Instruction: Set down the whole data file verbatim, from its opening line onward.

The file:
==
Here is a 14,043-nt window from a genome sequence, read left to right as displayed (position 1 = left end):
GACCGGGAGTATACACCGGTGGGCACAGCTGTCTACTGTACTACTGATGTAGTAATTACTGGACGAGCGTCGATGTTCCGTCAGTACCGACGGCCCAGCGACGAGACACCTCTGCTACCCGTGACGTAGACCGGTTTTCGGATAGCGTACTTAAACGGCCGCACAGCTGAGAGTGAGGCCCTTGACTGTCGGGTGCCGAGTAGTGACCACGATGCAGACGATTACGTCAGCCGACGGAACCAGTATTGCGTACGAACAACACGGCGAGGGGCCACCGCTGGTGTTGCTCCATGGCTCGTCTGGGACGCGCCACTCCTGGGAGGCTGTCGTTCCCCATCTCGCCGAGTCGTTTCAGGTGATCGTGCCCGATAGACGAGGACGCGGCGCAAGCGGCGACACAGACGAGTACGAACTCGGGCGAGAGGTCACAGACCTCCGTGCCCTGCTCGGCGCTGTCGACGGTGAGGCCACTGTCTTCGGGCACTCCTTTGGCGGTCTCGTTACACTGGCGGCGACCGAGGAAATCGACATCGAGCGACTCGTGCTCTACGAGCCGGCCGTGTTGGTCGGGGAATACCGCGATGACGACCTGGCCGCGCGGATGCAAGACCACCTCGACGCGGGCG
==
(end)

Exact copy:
Here is a 14,043-nt window from a genome sequence, read left to right as displayed (position 1 = left end):
GACCGGGAGTATACACCGGTGGGCACAGCTGTCTACTGTACTACTGATGTAGTAATTACTGGACGAGCGTCGATGTTCCGTCAGTACCGACGGCCCAGCGACGAGACACCTCTGCTACCCGTGACGTAGACCGGTTTTCGGATAGCGTACTTAAACGGCCGCACAGCTGAGAGTGAGGCCCTTGACTGTCGGGTGCCGAGTAGTGACCACGATGCAGACGATTACGTCAGCCGACGGAACCAGTATTGCGTACGAACAACACGGCGAGGGGCCACCGCTGGTGTTGCTCCATGGCTCGTCTGGGACGCGCCACTCCTGGGAGGCTGTCGTTCCCCATCTCGCCGAGTCGTTTCAGGTGATCGTGCCCGATAGACGAGGACGCGGCGCAAGCGGCGACACAGACGAGTACGAACTCGGGCGAGAGGTCACAGACCTCCGTGCCCTGCTCGGCGCTGTCGACGGTGAGGCCACTGTCTTCGGGCACTCCTTTGGCGGTCTCGTTACACTGGCGGCGACCGAGGAAATCGACATCGAGCGACTCGTGCTCTACGAGCCGGCCGTGTTGGTCGGGGAATACCGCGATGACGACCTGGCCGCGCGGATGCAAGACCACCTCGACGCGGGCG